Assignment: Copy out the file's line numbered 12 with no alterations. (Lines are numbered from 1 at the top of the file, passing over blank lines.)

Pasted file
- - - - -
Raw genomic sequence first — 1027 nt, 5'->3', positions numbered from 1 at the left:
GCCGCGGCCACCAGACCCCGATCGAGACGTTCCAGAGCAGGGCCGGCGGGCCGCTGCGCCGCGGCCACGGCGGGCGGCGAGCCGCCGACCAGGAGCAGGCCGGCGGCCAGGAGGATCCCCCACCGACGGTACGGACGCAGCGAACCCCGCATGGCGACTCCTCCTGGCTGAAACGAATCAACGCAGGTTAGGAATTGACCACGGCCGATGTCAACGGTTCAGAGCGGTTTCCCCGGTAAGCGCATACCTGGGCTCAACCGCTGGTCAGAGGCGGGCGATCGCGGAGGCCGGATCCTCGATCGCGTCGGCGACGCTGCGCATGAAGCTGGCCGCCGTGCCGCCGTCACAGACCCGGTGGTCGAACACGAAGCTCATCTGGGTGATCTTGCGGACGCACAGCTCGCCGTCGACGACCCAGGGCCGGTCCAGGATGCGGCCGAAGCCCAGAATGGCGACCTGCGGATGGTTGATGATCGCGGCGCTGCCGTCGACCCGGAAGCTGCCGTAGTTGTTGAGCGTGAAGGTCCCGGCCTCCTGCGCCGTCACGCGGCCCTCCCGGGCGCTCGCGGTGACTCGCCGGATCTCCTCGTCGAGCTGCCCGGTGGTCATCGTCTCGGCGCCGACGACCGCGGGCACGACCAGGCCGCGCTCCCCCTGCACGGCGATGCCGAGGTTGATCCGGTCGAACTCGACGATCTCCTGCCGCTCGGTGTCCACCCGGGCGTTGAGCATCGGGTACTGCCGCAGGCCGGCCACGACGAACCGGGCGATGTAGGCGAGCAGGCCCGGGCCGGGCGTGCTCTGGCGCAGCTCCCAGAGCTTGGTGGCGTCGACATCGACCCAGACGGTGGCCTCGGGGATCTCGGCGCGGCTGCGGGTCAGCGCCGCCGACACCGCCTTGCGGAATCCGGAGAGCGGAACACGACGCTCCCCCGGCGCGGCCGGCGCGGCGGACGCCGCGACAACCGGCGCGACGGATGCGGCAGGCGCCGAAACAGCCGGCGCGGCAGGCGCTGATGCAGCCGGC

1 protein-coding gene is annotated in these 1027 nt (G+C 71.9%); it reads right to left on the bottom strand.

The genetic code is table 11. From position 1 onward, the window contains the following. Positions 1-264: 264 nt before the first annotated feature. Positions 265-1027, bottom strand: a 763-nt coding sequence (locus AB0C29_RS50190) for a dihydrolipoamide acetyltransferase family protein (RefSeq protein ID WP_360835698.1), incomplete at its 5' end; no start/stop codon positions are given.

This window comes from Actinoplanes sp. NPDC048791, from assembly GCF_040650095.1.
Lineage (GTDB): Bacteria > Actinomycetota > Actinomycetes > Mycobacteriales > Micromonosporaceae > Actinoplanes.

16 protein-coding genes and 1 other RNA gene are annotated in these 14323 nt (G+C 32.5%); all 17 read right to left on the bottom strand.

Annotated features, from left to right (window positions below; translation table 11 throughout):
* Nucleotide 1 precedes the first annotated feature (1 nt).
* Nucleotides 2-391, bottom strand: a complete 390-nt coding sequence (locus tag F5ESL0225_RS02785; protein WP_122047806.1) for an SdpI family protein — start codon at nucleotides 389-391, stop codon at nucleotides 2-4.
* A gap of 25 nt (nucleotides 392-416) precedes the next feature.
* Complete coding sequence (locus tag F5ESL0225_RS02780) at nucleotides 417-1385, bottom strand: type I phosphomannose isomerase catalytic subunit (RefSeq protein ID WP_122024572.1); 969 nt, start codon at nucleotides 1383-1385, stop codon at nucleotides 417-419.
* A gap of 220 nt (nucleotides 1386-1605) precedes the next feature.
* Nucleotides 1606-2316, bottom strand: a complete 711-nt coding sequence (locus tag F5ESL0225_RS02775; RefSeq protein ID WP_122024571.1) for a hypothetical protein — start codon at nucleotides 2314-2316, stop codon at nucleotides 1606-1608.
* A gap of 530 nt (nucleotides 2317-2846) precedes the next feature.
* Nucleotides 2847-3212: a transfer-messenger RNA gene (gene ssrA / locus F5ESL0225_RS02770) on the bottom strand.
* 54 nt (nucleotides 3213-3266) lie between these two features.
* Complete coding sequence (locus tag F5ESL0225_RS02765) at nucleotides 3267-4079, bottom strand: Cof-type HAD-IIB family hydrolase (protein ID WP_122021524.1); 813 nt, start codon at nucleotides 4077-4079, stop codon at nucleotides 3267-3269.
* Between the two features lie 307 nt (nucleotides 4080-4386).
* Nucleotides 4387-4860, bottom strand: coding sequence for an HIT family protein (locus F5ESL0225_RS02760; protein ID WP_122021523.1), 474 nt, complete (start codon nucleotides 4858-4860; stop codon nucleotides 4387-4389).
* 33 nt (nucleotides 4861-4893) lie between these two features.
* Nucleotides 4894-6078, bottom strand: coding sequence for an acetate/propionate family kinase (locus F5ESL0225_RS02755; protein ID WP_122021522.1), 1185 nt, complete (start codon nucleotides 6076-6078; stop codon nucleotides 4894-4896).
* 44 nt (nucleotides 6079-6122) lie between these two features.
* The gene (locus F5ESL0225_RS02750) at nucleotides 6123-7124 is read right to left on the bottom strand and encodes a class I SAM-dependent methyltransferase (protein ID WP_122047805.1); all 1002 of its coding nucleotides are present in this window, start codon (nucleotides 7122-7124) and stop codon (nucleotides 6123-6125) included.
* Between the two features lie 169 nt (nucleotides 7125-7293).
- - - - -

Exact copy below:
* Complete coding sequence (locus tag F5ESL0225_RS02780) at nucleotides 417-1385, bottom strand: type I phosphomannose isomerase catalytic subunit (RefSeq protein ID WP_122024572.1); 969 nt, start codon at nucleotides 1383-1385, stop codon at nucleotides 417-419.